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The Alexander Graham Bell Collection of Japanese Masks at the Smithsonian

The ethnological collections of the Smithsonian’s National Museum of Natural History (NMNH) contain approximately 9,100 Japanese objects, primarily from the late Tokugawa period (1603–1868) through the Showa era (1926–89). While aspects of the collection have been previously researched, including the materials amassed during Commodore Matthew Perry’s expedition to Japan (which was the first set of ethnological objects accessioned by the Smithsonian),‍[1] the masks presented for the first time here demonstrate that new discoveries await even within well-known legacy collections. This group of seven highly evocative masks was collected by famed inventor Alexander Graham Bell during his only journey to Japan, undertaken in 1898. In order to situate the collection historically and artistically, I outline Bell’s ties to Japan and to the Smithsonian before considering the nature and significance of the objects themselves. I conclude with a discussion of opportunities for further research on this rare and relatively unstudied art form.

figure 1
Fig. 1, Allen & Rowell, Isawa Shūji, 1876. Photograph. Shuji Isawa Collection, Maxwell Library, Bridgewater State University, Bridgewater. Courtesy of Bridgewater State University.

Alexander Graham Bell and Japan
Alexander Graham Bell’s relationship with Japan can be traced to his time as professor of the mechanism of speech at Boston University from 1874 to 1879, during which he invented and was awarded the first US patent for the telephone.‍[2] Bell had a young Japanese student in Boston named Isawa Shūji (fig. 1), who had been sent to the US by the Japanese government to study the American education system under Bell and bring this knowledge back to Japan. Famously, Isawa used Bell’s telephone in 1877 to speak in Japanese with two of his friends from Japan who were studying at Harvard, marking the first time a language other than English was communicated over the device.‍[3] Isawa was himself a visionary in the field of education. After returning to Japan in 1878, he helped establish the Tokyo Normal School (now the University of Tsukuba) in 1879, the Tokyo School for the Deaf (now the Central School for the Deaf) in 1880, the Tokyo School of Music (now the Tokyo University of Arts) in 1887, as well as the public school system of Taiwan in 1895.‍[4]

Though they did not know it when Isawa returned to Japan in 1879, he and Bell were to be reunited many years later in Japan. Bell would also see Isawa’s two friends again, as he fondly recounted in a 1911 speech to the National Geographic Society:

The two Japanese gentlemen, students at Harvard, were exceptional men. I did not know at the time who they were, but years afterwards their names were revealed to me. I was in Japan, Yokohama, when the American Residents in Japan were giving a banquet to the new Japanese Minister who was going to Washington, Mr. Komura, now at the head of affairs in Japan. I was asked to attend the banquet, and instead of being introduced to Mr. Komura he came up to me and said, “I don’t require an introduction to Mr. Bell. I knew him years ago.” And he turned out to be one of the Japanese students. Then I found out about the other one in a rather curious way. The Japanese government sent to this country at the time of the Russian-Japanese War Baron Kaneko. He came to Washington and gave a lecture at the time and we entertained him at dinner. When the dinner was over and the time for speaking came, Baron Kaneko said, “I knew Mr. Bell years ago,” and he told his story about the use of the telephone. So these two men, the foremost men in Japan today . . . were the two men who heard the telephone in the winter of 1876–1877. (Applause.)‍[5]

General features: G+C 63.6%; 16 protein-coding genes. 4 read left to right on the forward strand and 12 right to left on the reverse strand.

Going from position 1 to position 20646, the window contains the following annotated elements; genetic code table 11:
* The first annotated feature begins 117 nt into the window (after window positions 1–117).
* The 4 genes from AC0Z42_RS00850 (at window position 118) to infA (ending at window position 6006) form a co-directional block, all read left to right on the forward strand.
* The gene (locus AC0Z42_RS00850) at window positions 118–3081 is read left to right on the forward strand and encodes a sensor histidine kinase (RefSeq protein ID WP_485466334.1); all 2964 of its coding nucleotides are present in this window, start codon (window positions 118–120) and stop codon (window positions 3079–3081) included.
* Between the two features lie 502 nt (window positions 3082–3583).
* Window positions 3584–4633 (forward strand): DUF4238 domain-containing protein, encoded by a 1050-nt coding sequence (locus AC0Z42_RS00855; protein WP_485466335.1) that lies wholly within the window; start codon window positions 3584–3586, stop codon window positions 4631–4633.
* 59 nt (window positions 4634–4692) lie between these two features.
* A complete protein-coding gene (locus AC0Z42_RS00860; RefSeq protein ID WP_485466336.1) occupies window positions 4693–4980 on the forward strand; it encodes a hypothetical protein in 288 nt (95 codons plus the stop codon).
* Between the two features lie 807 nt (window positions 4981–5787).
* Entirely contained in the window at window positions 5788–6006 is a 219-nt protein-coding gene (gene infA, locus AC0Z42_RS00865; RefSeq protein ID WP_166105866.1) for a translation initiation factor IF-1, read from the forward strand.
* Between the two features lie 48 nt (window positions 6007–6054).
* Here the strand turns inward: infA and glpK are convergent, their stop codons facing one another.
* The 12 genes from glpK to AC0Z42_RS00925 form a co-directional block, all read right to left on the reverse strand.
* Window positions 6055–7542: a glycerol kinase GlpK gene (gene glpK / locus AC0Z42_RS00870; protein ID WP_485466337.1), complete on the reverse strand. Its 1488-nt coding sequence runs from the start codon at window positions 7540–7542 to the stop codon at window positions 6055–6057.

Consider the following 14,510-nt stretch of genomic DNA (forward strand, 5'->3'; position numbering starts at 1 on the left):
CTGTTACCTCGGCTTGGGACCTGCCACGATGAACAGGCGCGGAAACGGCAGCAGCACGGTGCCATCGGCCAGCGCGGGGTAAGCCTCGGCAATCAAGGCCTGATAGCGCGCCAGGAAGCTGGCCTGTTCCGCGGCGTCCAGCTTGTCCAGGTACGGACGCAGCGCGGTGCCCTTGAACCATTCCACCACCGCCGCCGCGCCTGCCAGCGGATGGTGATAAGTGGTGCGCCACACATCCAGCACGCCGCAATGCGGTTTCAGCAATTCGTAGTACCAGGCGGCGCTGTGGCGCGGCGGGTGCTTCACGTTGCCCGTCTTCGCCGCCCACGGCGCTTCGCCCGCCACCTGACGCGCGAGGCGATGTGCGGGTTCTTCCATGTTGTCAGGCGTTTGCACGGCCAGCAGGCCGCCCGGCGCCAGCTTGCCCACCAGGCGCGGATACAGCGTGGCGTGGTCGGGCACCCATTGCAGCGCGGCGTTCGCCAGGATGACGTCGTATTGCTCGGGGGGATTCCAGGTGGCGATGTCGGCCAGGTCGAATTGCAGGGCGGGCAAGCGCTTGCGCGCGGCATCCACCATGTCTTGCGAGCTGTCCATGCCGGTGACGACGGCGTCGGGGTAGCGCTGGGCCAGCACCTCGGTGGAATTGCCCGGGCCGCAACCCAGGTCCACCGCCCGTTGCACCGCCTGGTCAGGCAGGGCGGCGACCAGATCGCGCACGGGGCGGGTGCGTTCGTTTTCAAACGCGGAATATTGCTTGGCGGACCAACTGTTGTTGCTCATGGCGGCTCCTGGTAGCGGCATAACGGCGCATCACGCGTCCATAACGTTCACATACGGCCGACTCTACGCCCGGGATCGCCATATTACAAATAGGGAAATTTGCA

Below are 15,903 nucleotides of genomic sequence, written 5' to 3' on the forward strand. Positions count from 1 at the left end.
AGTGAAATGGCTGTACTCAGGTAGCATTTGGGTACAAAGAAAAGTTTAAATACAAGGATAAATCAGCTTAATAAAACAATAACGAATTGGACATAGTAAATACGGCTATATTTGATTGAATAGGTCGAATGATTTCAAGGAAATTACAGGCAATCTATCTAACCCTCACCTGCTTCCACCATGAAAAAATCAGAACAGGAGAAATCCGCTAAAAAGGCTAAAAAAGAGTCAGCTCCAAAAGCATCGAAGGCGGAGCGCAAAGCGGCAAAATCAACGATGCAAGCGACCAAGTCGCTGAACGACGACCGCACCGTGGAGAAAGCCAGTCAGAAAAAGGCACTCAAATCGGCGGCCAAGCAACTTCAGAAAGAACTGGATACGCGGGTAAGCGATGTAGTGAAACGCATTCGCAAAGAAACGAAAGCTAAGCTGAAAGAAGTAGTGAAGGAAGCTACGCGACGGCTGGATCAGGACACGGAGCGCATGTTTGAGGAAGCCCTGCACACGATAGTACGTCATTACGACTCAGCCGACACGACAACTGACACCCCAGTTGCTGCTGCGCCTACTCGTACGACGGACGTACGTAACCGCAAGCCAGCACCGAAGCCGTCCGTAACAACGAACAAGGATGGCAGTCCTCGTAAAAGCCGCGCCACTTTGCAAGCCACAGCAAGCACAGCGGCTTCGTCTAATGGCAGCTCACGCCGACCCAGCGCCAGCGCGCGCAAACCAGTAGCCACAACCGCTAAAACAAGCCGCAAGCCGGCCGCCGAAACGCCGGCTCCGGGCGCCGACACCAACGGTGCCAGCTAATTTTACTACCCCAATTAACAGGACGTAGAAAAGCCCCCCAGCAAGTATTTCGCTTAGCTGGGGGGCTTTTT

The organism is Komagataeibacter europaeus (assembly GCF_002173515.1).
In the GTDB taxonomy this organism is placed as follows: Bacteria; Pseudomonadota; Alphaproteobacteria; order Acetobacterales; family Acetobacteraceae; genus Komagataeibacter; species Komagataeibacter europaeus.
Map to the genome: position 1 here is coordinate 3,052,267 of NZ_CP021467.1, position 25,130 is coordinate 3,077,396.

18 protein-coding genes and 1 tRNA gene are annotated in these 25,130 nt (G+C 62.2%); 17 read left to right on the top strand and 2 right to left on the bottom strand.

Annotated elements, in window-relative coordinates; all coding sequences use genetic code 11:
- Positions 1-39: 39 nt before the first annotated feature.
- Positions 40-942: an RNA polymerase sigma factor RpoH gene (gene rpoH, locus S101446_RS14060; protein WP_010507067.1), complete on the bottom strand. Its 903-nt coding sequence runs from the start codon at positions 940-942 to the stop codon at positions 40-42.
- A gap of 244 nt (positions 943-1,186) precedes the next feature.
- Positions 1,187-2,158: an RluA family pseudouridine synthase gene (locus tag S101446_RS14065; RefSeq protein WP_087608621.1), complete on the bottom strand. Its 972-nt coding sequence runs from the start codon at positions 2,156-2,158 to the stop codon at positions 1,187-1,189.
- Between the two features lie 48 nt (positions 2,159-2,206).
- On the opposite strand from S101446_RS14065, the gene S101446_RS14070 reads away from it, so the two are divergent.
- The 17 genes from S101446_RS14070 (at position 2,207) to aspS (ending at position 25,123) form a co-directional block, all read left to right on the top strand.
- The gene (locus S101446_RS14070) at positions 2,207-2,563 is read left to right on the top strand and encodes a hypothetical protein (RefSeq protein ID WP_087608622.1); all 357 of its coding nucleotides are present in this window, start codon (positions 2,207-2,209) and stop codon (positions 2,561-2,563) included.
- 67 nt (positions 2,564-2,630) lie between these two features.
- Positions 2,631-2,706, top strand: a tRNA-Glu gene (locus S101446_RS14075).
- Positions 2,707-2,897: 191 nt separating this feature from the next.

Isawa’s Harvard friends, the “two Japanese gentleman” Bell refers to, were Komura Jutarō and Kaneko Kentarō. Both of these men went on to become senior Japanese political leaders who played crucial roles in the Russo-Japanese War of 1904–5. Although it is beyond the scope of this article, a fascinating series of letters from Kaneko, then Japanese special envoy to the United States, to President Theodore Roosevelt between 1904 and 1905 illustrates how Kaneko kept Roosevelt abreast of wartime events and actively sought Roosevelt’s assistance with ending the war with Russia.‍[6] Through these efforts, Roosevelt was eventually enlisted to broker the Treaty of Portsmouth that ended the war on September 5, 1905, for which he was awarded the Nobel Peace Prize in 1906. Interestingly, the Japanese signatory of the treaty was Minister of Foreign Affairs (and the other former Harvard student) Komura Jutarō. Also present at the signing of the treaty was Alexander Graham Bell,‍[7] who was there in his capacity as a Smithsonian Institution regent (I expand on this subject in the next section).‍[8]